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Peltz Gallery Presents Warrington Colescott

Art Review

Apr. 19, 2010
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The name Warrington Colescott is synonymous with a rebirth in printmaking that began more than 50 years ago. The ever-hospitable Peltz Gallery presents a unique exhibition in front of the Milwaukee Art Museum’s summer retrospective for this illustrious Wisconsin artist in “Warrington Colescott, Selected Works: Paintings, Etchings and Drawings” (through July 10).

The prolific 89-year-old Colescott displays 2008-2009 watercolors that interweave his love for history and creative narrative, as seen in his painting Jefferson and Bonaparte Cut a Deal. This vivid and satirical depiction of the Louisiana Purchase led to a series of full-sheet watercolors based on the subsequent Lewis and Clark expedition. Colescott portrays that treacherous and amazing journey across America to the Pacific coast through a dozen large-scale images.

Colescott covers heavyweight Arches papers with figures, interiors, exteriors, landscapes, movements and minute details in opaque and transparent colors. Charcoal drawings underlay the paintings, which are then highlighted with varying thicknesses of ink. When adding depth to specific areas, like a blond head of hair or interior ornamentation, Colescott sometimes applies oil crayon or pastel to the watercolors.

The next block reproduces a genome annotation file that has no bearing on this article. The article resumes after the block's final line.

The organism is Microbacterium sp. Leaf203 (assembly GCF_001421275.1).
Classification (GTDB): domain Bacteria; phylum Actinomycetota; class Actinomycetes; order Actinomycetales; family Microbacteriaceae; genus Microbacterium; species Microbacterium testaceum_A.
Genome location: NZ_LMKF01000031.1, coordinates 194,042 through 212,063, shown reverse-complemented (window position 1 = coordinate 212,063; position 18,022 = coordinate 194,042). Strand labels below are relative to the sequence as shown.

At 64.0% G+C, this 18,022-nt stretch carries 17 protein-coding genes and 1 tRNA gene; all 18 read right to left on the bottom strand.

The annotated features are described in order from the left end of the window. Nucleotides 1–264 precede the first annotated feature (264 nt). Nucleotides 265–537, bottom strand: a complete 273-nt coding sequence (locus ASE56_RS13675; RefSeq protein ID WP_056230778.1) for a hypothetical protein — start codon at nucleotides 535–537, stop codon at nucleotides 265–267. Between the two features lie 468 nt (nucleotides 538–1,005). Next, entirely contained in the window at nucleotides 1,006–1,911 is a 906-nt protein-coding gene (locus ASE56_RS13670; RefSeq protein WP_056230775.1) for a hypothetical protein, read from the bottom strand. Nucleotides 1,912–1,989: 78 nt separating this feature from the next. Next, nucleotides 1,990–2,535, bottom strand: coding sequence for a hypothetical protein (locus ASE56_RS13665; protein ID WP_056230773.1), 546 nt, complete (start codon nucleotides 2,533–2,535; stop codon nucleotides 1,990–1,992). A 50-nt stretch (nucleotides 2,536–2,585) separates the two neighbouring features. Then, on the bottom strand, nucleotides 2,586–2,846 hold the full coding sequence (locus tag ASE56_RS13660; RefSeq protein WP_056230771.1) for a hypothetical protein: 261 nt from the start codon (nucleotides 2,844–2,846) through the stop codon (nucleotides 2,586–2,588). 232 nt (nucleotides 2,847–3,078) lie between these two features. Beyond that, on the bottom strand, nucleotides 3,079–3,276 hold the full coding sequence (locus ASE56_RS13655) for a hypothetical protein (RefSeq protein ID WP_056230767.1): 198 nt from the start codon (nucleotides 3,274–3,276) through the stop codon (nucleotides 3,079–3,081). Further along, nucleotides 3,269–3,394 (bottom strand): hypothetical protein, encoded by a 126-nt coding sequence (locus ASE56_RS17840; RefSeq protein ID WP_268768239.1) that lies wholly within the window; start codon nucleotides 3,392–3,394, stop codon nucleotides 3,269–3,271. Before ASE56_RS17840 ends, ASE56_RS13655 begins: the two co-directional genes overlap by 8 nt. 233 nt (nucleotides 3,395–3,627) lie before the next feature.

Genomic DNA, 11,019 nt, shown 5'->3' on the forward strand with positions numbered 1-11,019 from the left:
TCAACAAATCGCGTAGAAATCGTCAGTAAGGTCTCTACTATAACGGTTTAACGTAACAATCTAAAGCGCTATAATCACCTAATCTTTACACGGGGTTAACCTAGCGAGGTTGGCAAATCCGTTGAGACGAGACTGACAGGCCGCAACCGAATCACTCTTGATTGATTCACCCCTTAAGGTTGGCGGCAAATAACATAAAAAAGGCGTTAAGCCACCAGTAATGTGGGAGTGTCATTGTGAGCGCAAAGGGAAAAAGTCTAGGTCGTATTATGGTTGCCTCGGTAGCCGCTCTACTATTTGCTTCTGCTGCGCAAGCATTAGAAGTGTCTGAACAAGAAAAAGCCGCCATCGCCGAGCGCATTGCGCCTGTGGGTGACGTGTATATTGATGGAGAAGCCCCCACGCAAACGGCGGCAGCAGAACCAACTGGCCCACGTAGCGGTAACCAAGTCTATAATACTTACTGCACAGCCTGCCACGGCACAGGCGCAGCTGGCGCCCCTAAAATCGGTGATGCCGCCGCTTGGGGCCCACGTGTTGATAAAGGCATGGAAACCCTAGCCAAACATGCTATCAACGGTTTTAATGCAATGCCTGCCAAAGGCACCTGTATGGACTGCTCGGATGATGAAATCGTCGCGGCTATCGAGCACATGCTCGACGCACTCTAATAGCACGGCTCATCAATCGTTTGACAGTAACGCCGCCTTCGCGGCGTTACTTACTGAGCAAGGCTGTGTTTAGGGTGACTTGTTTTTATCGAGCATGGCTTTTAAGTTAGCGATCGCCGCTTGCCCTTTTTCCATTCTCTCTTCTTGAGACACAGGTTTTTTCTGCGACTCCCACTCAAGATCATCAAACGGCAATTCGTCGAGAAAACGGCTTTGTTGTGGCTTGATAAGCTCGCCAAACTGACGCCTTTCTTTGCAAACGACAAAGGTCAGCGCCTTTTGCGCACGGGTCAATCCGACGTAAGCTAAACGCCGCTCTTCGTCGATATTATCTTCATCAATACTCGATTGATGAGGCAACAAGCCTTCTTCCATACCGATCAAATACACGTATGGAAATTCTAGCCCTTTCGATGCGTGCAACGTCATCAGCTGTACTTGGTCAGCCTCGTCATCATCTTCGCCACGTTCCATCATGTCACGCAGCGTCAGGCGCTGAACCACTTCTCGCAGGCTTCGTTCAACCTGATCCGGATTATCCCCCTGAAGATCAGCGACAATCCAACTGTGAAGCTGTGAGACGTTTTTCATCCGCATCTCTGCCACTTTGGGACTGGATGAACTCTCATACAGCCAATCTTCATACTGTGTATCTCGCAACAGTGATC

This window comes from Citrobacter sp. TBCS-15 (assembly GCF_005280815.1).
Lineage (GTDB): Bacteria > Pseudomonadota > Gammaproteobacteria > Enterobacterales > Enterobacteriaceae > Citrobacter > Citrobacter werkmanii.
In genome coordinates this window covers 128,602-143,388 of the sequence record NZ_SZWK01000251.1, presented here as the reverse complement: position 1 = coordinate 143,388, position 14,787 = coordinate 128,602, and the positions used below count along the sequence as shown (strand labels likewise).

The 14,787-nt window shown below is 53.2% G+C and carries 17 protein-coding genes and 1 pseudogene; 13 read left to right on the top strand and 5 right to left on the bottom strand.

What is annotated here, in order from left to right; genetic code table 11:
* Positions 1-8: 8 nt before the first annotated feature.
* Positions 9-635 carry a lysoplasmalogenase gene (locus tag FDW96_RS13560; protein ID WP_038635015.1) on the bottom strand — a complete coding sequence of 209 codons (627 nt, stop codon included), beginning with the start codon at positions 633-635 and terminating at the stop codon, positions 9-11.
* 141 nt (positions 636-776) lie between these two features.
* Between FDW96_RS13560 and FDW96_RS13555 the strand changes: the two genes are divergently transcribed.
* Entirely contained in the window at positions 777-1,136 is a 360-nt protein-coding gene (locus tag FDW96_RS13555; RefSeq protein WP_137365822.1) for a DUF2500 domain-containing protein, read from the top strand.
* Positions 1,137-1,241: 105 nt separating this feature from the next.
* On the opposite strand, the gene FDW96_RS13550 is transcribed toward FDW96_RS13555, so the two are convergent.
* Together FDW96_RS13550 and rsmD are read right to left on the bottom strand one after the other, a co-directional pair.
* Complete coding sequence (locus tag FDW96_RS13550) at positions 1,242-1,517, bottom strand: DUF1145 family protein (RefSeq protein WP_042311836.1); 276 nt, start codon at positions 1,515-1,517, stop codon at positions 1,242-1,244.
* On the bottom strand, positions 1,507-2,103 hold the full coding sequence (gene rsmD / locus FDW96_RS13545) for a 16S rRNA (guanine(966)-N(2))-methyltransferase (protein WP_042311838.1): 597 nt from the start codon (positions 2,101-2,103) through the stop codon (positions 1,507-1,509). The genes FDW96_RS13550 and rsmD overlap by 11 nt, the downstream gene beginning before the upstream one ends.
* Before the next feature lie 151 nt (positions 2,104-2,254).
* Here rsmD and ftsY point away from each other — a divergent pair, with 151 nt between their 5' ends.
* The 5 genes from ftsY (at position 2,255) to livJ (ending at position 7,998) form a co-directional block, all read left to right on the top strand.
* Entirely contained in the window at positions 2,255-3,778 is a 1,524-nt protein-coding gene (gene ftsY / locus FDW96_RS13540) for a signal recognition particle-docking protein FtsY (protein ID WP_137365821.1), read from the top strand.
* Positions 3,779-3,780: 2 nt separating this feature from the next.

The paintings frequently illustrate historical situations, sometimes through altered perceptions, incorporating Colescott’s own interpretation of the past while also referencing contemporary political and social culture. Two very imaginative watercolors, Fish Eaters and Fish Eaters II, display a variety of human and marine life patronizing eateries while enjoying fish delicacies—Colescott’s witty and wondrous campaign to promote eating the healthy seafood that he relished when he lived in the Pacific Northwest.

Spend time carefully studying, then smiling over, each image in this singular exhibit. Every detail shows Colescott’s irreverent perspective on America in vibrant and eccentric worlds that radiate intelligence. Distinctly different from the upcoming MAM print exhibition, these watercolors could be the best history lesson you get all summer.


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